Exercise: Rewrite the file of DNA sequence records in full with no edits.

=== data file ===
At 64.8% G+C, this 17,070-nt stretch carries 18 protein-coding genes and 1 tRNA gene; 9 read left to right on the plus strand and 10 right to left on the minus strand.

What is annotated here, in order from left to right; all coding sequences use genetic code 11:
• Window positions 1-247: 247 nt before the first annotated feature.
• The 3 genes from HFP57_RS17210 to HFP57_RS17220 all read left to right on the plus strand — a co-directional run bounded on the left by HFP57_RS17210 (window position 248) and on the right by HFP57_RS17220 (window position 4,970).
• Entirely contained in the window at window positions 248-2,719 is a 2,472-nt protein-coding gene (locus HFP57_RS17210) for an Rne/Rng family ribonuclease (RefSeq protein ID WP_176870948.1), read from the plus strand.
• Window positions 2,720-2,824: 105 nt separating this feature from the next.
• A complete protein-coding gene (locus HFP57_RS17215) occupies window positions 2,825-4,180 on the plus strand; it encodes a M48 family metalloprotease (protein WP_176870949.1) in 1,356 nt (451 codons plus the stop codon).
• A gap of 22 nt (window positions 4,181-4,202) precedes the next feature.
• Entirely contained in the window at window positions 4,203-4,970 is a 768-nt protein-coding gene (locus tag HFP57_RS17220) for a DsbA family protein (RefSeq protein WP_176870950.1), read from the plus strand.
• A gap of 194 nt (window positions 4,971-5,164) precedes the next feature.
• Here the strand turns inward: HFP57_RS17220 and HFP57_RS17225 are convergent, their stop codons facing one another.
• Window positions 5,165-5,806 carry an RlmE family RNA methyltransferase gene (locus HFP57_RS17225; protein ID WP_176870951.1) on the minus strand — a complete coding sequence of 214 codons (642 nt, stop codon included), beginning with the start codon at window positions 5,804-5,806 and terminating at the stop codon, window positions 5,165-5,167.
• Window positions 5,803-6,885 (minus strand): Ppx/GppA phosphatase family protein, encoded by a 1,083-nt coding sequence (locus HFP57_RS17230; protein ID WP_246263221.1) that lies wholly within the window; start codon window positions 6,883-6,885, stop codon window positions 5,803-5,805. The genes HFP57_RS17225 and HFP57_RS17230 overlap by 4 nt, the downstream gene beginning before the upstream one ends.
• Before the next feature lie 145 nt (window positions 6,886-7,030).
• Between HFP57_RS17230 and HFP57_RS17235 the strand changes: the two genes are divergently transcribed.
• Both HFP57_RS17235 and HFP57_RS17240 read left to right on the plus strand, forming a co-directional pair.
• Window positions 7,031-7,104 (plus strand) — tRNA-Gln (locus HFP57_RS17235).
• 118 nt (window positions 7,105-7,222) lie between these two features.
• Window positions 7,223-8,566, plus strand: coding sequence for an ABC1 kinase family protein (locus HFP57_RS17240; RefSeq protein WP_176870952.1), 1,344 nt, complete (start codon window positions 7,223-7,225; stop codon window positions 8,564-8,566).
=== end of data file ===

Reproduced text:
At 64.8% G+C, this 17,070-nt stretch carries 18 protein-coding genes and 1 tRNA gene; 9 read left to right on the plus strand and 10 right to left on the minus strand.

What is annotated here, in order from left to right; all coding sequences use genetic code 11:
• Window positions 1-247: 247 nt before the first annotated feature.
• The 3 genes from HFP57_RS17210 to HFP57_RS17220 all read left to right on the plus strand — a co-directional run bounded on the left by HFP57_RS17210 (window position 248) and on the right by HFP57_RS17220 (window position 4,970).
• Entirely contained in the window at window positions 248-2,719 is a 2,472-nt protein-coding gene (locus HFP57_RS17210) for an Rne/Rng family ribonuclease (RefSeq protein ID WP_176870948.1), read from the plus strand.
• Window positions 2,720-2,824: 105 nt separating this feature from the next.
• A complete protein-coding gene (locus HFP57_RS17215) occupies window positions 2,825-4,180 on the plus strand; it encodes a M48 family metalloprotease (protein WP_176870949.1) in 1,356 nt (451 codons plus the stop codon).
• A gap of 22 nt (window positions 4,181-4,202) precedes the next feature.
• Entirely contained in the window at window positions 4,203-4,970 is a 768-nt protein-coding gene (locus tag HFP57_RS17220) for a DsbA family protein (RefSeq protein WP_176870950.1), read from the plus strand.
• A gap of 194 nt (window positions 4,971-5,164) precedes the next feature.
• Here the strand turns inward: HFP57_RS17220 and HFP57_RS17225 are convergent, their stop codons facing one another.
• Window positions 5,165-5,806 carry an RlmE family RNA methyltransferase gene (locus HFP57_RS17225; protein ID WP_176870951.1) on the minus strand — a complete coding sequence of 214 codons (642 nt, stop codon included), beginning with the start codon at window positions 5,804-5,806 and terminating at the stop codon, window positions 5,165-5,167.
• Window positions 5,803-6,885 (minus strand): Ppx/GppA phosphatase family protein, encoded by a 1,083-nt coding sequence (locus HFP57_RS17230; protein ID WP_246263221.1) that lies wholly within the window; start codon window positions 6,883-6,885, stop codon window positions 5,803-5,805. The genes HFP57_RS17225 and HFP57_RS17230 overlap by 4 nt, the downstream gene beginning before the upstream one ends.
• Before the next feature lie 145 nt (window positions 6,886-7,030).
• Between HFP57_RS17230 and HFP57_RS17235 the strand changes: the two genes are divergently transcribed.
• Both HFP57_RS17235 and HFP57_RS17240 read left to right on the plus strand, forming a co-directional pair.
• Window positions 7,031-7,104 (plus strand) — tRNA-Gln (locus HFP57_RS17235).
• 118 nt (window positions 7,105-7,222) lie between these two features.
• Window positions 7,223-8,566, plus strand: coding sequence for an ABC1 kinase family protein (locus HFP57_RS17240; RefSeq protein WP_176870952.1), 1,344 nt, complete (start codon window positions 7,223-7,225; stop codon window positions 8,564-8,566).